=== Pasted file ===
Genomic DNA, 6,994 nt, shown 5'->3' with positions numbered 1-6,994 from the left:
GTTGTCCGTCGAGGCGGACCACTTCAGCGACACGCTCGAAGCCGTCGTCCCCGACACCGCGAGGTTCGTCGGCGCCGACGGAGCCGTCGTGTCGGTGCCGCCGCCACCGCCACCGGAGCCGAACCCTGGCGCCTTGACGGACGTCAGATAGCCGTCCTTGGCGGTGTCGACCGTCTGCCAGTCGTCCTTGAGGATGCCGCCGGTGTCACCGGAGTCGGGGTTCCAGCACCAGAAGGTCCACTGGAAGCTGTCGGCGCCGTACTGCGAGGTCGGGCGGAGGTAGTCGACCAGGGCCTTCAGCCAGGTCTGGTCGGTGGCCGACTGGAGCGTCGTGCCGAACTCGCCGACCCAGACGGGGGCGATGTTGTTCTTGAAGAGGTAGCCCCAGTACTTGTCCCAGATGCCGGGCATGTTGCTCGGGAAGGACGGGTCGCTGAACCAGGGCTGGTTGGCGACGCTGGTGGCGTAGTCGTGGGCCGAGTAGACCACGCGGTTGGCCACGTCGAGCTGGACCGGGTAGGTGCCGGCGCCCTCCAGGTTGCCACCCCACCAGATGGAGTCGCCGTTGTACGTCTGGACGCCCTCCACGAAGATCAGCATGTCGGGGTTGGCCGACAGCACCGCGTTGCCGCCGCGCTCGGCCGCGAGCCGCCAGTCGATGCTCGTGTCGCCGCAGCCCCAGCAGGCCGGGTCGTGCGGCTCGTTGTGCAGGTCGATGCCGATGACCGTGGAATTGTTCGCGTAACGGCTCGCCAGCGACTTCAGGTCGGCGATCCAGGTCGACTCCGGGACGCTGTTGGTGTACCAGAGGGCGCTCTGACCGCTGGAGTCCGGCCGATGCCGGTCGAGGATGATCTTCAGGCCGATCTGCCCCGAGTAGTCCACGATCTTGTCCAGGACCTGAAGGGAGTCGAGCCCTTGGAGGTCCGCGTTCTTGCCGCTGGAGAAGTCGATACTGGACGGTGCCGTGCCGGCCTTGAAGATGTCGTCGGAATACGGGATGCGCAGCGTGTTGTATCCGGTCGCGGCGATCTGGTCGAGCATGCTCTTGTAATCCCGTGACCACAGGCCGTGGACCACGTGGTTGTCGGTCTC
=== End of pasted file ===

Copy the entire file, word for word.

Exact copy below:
Genomic DNA, 6,994 nt, shown 5'->3' with positions numbered 1-6,994 from the left:
GTTGTCCGTCGAGGCGGACCACTTCAGCGACACGCTCGAAGCCGTCGTCCCCGACACCGCGAGGTTCGTCGGCGCCGACGGAGCCGTCGTGTCGGTGCCGCCGCCACCGCCACCGGAGCCGAACCCTGGCGCCTTGACGGACGTCAGATAGCCGTCCTTGGCGGTGTCGACCGTCTGCCAGTCGTCCTTGAGGATGCCGCCGGTGTCACCGGAGTCGGGGTTCCAGCACCAGAAGGTCCACTGGAAGCTGTCGGCGCCGTACTGCGAGGTCGGGCGGAGGTAGTCGACCAGGGCCTTCAGCCAGGTCTGGTCGGTGGCCGACTGGAGCGTCGTGCCGAACTCGCCGACCCAGACGGGGGCGATGTTGTTCTTGAAGAGGTAGCCCCAGTACTTGTCCCAGATGCCGGGCATGTTGCTCGGGAAGGACGGGTCGCTGAACCAGGGCTGGTTGGCGACGCTGGTGGCGTAGTCGTGGGCCGAGTAGACCACGCGGTTGGCCACGTCGAGCTGGACCGGGTAGGTGCCGGCGCCCTCCAGGTTGCCACCCCACCAGATGGAGTCGCCGTTGTACGTCTGGACGCCCTCCACGAAGATCAGCATGTCGGGGTTGGCCGACAGCACCGCGTTGCCGCCGCGCTCGGCCGCGAGCCGCCAGTCGATGCTCGTGTCGCCGCAGCCCCAGCAGGCCGGGTCGTGCGGCTCGTTGTGCAGGTCGATGCCGATGACCGTGGAATTGTTCGCGTAACGGCTCGCCAGCGACTTCAGGTCGGCGATCCAGGTCGACTCCGGGACGCTGTTGGTGTACCAGAGGGCGCTCTGACCGCTGGAGTCCGGCCGATGCCGGTCGAGGATGATCTTCAGGCCGATCTGCCCCGAGTAGTCCACGATCTTGTCCAGGACCTGAAGGGAGTCGAGCCCTTGGAGGTCCGCGTTCTTGCCGCTGGAGAAGTCGATACTGGACGGTGCCGTGCCGGCCTTGAAGATGTCGTCGGAATACGGGATGCGCAGCGTGTTGTATCCGGTCGCGGCGATCTGGTCGAGCATGCTCTTGTAATCCCGTGACCACAGGCCGTGGACCACGTGGTTGTCGGTCTC